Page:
Another milestone in the journey towards the introduction of the ESMA regulations was achieved on 21/12/2019 with the release of the ESEF taxonomy.
Whilst on the face of it, this might seem a small detail, the implications it has for companies to plan to achieve compliance for their 2020 filing is significant.
The introduction of the taxonomy is a cornerstone for ESMA to enable reporting transparency across companies. The ESEF taxonomy is based on the International Financial Reporting Standards (IFRS) Taxonomy. As the IFRS Standards evolve, the ESEF Regulation and associated ESEF XBRL taxonomy files will evolve to provide preparers with the most relevant taxonomy for tagging IFRS consolidated financial statements.
The taxonomy is made up of a set of electronic files (ESEF XBRL taxonomy files) providing a structured representation that makes up the core taxonomy.
In practice, this means that those companies who will be required to file in the new ESMA format will be able to make progress with their ESMA compliance projects and subsequently be able to test to ensure compliance.
Easier said than done though, based on the existing heavy workload of the Finance departments.
With most companies, Q1 in 2020 will be consumed with the preparation of the 2019 annual report, with no time to consider an ESMA project until at best the end of February.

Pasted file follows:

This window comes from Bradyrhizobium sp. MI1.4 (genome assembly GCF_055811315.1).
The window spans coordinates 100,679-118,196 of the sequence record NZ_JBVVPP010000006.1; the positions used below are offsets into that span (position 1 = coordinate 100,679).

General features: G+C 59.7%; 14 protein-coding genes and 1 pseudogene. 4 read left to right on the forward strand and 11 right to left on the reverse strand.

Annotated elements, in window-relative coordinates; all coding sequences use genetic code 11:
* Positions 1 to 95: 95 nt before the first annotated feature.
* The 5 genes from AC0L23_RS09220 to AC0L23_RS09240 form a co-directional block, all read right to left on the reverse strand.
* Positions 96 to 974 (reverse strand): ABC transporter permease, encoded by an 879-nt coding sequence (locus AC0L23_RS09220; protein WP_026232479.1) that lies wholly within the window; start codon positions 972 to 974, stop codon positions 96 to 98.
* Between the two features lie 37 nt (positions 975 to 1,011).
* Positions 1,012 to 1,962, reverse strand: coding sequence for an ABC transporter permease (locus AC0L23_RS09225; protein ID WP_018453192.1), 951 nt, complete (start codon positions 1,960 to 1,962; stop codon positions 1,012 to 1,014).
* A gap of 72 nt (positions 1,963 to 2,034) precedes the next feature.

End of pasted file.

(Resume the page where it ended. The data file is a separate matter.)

This should give plenty of time to ensure compliance for the 2020 filing, right? Not so fast. There are several hidden challenges that need to be planned and accounted for.
To enable compliant filing, companies will need to purchase a software solution or make the decision to outsource from a 3rd party.
With any software solution, the supplier needs to be identified, purchase agreed, software installed, and training completed, this is can sometimes be a lengthy process.
In covering regulatory reporting, best practise dictates that the tagging and the report preparation in the ESMA/ESEF compliant format needs to be tested on last year’s figures, which inevitably will require a few iterations of the reporting.
The preceding puts a new perspective on the time available, or lack of time available.
The infographic below illustrates the above and adds in the pre-existing half-year reporting black-out period for a Finance department when little or no progress can be made.
In short, start your ESMA project as soon as you can and if you choose the in-house software solution, select a solution that will integrate seamlessly with your data sources and help you stay within your comfort zone of the Microsoft environment.
The upside is that the supplier will help you quickly and logically work through the requirements for compliance. A potential upside is the opportunity to digitally transform your entire annual reporting cycle, reducing time to complete and simplifying the entire process.
In this case, the ESMA ESEF reporting cloud can very much have a silver lining.
For more insight into the ESMA solutions offered by Certent, take a look at our ESMA insight page.